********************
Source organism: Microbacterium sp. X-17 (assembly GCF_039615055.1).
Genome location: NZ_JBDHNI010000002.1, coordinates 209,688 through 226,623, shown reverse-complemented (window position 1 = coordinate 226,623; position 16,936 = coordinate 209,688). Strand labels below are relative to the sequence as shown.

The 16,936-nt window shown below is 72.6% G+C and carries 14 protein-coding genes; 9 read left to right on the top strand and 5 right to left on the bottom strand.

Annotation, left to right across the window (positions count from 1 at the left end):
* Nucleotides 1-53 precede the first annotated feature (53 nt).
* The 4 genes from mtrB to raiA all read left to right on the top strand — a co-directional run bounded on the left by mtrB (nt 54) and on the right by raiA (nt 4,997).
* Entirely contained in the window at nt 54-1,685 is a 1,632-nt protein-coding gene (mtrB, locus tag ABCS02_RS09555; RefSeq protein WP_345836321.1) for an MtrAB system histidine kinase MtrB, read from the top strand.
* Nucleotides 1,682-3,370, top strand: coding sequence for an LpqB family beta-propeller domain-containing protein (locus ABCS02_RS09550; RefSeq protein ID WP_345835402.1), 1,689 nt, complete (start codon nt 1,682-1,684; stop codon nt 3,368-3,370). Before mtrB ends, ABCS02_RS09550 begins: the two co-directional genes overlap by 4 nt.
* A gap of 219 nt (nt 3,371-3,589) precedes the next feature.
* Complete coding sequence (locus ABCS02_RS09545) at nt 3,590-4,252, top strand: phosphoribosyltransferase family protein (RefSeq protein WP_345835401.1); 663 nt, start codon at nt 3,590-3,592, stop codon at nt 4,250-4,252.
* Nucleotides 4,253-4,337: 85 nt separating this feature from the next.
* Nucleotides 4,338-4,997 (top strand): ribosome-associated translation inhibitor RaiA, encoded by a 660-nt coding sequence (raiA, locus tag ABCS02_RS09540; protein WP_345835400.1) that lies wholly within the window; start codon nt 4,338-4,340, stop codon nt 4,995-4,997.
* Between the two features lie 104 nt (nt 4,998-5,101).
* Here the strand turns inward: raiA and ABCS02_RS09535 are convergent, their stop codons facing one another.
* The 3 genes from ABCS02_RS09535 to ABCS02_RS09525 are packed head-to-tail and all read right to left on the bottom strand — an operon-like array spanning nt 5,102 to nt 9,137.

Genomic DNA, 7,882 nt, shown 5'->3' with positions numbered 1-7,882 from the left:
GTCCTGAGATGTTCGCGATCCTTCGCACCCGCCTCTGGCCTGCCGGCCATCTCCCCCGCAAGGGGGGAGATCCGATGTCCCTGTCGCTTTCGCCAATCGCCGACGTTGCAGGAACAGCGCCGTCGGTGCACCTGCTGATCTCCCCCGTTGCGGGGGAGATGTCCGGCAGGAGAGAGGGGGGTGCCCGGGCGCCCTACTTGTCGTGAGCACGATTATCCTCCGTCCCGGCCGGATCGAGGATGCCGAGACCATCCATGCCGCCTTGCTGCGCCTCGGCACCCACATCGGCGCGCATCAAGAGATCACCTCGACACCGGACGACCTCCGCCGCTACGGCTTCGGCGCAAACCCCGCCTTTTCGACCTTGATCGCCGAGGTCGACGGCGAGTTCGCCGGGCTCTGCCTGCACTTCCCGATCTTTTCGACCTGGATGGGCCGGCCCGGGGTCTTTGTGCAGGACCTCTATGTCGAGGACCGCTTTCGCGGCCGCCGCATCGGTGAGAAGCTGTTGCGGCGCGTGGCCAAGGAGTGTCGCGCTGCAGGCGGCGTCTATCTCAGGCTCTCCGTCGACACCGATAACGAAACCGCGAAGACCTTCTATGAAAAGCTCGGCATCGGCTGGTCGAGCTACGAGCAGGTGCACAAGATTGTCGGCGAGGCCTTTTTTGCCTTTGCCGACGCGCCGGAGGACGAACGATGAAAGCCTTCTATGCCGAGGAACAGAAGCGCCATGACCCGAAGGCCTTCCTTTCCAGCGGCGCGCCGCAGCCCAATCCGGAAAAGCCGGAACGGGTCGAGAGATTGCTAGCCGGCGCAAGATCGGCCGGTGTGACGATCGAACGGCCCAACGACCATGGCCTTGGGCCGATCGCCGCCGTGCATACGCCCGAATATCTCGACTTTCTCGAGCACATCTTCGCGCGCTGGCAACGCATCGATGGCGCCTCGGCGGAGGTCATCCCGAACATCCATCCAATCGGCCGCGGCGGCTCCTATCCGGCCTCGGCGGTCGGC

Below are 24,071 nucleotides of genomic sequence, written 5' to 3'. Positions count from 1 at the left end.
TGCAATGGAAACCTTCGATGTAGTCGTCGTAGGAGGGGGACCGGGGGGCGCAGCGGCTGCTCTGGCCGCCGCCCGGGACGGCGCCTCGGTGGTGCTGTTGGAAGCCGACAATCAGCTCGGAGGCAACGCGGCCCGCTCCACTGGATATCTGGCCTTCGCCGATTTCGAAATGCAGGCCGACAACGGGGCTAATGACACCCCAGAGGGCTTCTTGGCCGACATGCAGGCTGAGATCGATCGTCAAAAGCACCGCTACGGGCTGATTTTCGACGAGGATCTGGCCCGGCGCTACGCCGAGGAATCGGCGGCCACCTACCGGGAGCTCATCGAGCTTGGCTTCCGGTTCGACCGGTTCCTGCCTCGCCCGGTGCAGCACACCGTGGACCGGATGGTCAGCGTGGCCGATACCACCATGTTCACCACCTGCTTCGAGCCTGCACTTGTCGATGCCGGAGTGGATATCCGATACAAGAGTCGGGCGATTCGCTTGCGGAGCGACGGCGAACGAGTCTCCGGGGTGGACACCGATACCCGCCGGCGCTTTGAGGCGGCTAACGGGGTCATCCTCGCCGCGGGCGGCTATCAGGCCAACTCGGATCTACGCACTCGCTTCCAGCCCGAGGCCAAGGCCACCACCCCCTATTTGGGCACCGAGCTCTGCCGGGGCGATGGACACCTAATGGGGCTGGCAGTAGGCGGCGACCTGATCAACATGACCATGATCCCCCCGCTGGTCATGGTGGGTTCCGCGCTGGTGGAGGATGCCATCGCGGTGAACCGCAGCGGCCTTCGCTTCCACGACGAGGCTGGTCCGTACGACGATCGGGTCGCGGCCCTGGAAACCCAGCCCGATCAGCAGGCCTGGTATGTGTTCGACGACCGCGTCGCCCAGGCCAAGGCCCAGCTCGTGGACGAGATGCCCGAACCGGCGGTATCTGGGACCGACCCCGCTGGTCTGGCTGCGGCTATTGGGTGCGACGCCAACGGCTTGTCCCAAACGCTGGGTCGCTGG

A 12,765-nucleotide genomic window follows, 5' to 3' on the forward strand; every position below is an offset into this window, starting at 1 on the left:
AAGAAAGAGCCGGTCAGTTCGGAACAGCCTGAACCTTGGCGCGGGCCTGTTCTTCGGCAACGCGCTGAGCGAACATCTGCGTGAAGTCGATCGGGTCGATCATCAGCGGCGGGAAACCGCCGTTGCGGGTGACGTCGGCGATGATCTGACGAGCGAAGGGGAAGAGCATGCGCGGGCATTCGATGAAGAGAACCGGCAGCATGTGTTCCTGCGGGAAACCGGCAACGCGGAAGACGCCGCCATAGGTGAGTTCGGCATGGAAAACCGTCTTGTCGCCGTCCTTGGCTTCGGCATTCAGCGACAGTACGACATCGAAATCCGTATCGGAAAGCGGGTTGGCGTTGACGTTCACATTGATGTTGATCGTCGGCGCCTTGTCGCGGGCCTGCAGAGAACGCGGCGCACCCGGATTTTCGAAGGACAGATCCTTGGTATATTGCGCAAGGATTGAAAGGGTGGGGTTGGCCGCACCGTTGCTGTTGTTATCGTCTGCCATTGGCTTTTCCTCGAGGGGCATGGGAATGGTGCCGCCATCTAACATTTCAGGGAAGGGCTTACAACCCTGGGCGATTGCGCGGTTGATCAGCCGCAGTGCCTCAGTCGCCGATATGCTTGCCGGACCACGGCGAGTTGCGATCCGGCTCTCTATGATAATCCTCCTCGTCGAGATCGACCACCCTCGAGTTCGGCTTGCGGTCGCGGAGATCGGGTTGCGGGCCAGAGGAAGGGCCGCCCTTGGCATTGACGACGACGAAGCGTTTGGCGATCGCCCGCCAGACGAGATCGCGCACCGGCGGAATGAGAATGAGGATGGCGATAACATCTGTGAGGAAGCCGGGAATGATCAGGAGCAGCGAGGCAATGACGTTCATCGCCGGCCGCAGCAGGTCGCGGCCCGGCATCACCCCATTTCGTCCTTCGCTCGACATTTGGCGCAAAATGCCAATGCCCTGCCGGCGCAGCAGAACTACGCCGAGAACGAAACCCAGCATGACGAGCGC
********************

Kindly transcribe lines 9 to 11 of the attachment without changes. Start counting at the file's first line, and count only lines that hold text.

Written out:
* A gap of 219 nt (nt 3,371-3,589) precedes the next feature.
* Complete coding sequence (locus ABCS02_RS09545) at nt 3,590-4,252, top strand: phosphoribosyltransferase family protein (RefSeq protein WP_345835401.1); 663 nt, start codon at nt 3,590-3,592, stop codon at nt 4,250-4,252.
* Nucleotides 4,253-4,337: 85 nt separating this feature from the next.